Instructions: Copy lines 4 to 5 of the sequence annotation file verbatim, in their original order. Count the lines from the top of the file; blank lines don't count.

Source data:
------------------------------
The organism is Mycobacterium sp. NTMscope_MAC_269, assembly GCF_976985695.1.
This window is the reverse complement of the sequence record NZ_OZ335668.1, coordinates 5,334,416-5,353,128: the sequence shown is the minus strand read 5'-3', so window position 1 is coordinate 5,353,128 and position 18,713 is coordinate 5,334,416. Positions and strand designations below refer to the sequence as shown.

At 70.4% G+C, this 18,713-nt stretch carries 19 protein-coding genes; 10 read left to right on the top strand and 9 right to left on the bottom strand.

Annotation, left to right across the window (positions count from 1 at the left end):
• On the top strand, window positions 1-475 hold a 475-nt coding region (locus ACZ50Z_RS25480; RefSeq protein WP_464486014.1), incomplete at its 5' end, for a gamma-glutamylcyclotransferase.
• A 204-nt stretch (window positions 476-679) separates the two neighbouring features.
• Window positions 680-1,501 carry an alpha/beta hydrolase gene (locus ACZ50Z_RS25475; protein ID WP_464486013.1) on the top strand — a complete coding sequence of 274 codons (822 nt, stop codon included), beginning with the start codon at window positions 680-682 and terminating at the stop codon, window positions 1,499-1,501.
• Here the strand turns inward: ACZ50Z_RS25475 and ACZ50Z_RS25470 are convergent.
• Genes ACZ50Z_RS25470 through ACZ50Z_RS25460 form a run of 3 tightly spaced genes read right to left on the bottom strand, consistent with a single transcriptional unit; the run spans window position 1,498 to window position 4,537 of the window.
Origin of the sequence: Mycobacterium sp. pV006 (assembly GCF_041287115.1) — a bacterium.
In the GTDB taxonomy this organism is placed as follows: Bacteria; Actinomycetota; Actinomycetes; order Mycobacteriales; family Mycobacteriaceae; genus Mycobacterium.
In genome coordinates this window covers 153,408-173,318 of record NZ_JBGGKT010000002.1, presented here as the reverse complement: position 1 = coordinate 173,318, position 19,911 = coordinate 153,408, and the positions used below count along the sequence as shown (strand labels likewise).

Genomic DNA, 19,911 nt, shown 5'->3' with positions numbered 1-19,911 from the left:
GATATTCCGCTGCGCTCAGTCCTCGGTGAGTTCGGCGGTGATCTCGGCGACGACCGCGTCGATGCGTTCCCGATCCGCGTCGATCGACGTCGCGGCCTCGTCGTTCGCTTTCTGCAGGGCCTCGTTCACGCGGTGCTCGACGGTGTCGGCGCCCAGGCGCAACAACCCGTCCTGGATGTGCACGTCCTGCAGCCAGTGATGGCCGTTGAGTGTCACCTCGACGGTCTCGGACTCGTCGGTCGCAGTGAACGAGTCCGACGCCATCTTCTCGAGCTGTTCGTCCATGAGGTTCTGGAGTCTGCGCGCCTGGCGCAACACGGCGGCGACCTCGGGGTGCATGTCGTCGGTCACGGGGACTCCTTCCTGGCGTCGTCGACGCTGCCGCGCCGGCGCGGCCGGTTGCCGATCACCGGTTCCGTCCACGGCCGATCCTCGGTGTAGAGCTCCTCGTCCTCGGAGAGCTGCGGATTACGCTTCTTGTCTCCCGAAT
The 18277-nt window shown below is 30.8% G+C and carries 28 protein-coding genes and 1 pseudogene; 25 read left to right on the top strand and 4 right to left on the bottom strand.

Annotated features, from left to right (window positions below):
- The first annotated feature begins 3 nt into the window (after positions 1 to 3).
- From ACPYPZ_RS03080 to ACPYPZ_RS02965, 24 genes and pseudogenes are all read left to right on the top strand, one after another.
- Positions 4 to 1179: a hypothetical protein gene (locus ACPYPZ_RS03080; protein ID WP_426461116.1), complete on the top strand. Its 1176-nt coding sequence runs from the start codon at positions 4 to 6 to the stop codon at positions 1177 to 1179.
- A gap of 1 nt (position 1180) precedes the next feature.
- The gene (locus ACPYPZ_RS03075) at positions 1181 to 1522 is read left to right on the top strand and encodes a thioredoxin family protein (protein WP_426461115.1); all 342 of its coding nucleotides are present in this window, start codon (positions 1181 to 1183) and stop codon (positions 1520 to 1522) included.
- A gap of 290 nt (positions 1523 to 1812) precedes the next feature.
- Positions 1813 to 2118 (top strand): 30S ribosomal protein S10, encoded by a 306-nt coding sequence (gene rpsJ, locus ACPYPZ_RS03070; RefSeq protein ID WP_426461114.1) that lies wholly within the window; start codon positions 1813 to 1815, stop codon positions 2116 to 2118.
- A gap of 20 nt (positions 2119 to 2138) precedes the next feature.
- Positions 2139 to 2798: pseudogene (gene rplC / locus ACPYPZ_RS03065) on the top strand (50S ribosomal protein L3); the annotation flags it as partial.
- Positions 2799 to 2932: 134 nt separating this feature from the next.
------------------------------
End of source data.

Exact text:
Annotation, left to right across the window (positions count from 1 at the left end):
• On the top strand, window positions 1-475 hold a 475-nt coding region (locus ACZ50Z_RS25480; RefSeq protein WP_464486014.1), incomplete at its 5' end, for a gamma-glutamylcyclotransferase.